We want to reach all of our 226 associates in ALLIMA COOPERATIVE, then reach out to approximately 1500 farmers along the Chazuta district, and if we are successful,. we want to replicate our POWER TREE NURSERY to a regional level.


In addition, specify the country or countries where these actions will be taken.


Country 2


Country 3

No country selected

Country 4

No country selected

Country 5

No country selected


What impact will these actions have on greenhouse gas emissions and/or adapting to climate change?


In an agricultural landscape where monoculture crops are encouraged, multiple crops and agroforestry have to be a real solution, both for environment and business. We propose a non cost approach to accessing this kind of farming, by putting in the ground approximately 120 trees per individual farmer, multiply this by the thousands. 

Ina business as usual scenario a single farmer cuts down around 700 trees to clean 1 acre of land to plant cocoa trees. We teach them to leave at least 150 trees for shade and off season harvest of native crops, and if they already have chopped down their native trees, we present them with 100 trees per acre to restore the balance they have lost.

A visit to our  20 acre ecofarm is the best example for them to get a first hand look on the benefits of this system. While they suffer droughts, we have water all year long, while they harvest only two times in a year, we have at least 12 different products to harvest along the year round, while they sell their cocoa beans at 3 dollars a kilo, we transform them and sell them at least 25 dollars a kilo.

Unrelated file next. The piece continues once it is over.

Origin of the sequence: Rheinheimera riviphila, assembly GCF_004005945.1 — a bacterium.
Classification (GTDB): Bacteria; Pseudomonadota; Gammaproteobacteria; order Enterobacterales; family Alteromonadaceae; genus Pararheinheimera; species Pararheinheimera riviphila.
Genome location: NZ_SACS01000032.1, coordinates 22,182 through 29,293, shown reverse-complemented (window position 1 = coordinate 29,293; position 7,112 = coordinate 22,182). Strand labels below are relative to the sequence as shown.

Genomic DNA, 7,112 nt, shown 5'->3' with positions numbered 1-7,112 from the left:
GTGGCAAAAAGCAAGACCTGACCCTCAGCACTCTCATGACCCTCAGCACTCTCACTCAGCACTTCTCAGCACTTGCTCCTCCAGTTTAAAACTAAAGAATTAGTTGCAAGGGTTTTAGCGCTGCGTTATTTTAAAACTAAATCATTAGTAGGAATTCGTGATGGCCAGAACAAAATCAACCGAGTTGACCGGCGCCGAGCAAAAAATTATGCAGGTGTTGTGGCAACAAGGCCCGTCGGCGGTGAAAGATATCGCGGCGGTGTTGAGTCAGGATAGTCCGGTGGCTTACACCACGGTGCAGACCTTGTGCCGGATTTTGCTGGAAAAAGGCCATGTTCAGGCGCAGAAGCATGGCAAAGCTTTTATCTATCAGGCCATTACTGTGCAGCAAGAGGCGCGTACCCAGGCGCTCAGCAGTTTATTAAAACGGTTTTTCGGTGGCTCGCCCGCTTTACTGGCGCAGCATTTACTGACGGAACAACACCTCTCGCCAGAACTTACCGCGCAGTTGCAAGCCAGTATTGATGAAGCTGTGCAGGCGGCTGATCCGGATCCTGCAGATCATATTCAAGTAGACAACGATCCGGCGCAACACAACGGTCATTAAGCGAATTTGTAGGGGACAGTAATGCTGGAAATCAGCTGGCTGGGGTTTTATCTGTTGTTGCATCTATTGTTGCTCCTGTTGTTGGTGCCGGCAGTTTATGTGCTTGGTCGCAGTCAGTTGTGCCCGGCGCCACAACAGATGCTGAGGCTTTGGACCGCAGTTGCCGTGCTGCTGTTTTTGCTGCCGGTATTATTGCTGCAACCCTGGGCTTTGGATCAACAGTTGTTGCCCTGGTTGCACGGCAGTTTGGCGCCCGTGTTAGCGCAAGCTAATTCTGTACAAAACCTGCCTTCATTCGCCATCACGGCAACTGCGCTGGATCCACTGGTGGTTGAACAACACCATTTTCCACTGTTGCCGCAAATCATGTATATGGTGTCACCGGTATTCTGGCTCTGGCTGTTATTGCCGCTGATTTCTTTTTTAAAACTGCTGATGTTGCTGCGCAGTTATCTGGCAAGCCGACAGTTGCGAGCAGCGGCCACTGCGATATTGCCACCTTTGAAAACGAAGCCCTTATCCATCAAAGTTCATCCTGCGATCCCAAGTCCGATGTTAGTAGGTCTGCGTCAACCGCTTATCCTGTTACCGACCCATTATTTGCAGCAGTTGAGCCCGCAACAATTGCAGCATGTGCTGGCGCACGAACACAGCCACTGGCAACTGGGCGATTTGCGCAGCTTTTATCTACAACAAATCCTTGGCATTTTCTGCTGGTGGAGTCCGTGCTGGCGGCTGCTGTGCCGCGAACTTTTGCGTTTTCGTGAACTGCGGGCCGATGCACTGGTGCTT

Our power nursery, that produces and give away free native trees is the best tool to end the infamous cycle of monoculture farming that is killing our tropical forests.





What are other key benefits?


The cocoa industry in Peru and the south american region is growing fast. Our project aims to give the rural settler the tools to minimize the hazards of bad agricultural practices.

Our program Chocolate By Design aims to give the common chocolate consumer an opportunity for obtaining a better and cheaper product, and at the same time helping local farmers take care of their environment.


What are the proposal’s projected costs?


We have an estimated cost of 7,500 dollars to install a technified native tree nursery that will boost our reach to all of our local community. 

Additionally we will use 2,500 dollars to implement an effective communications system to replicate and outreach throughout other communities. 

No negative side effects on sight.



In 1 year we will reach our 226 associates.

In 3 years we will reach our 1500 neighbors, this will be a game changer and boost our impact.

In 5 years we will replicate our nursery in 3 other districts.

About the author(s)

Carlos Bérninzon Barrón , environmental advocate, pioneer in dry forest conservation. STumbes, Peru.

Luis Felipe Bérninzon Barrón, Forest manager, and biodiversity specialist, founder of, San Martin Peru.

Alexandra Abrill, Veterinarian, environmental advocate, Lima Peru.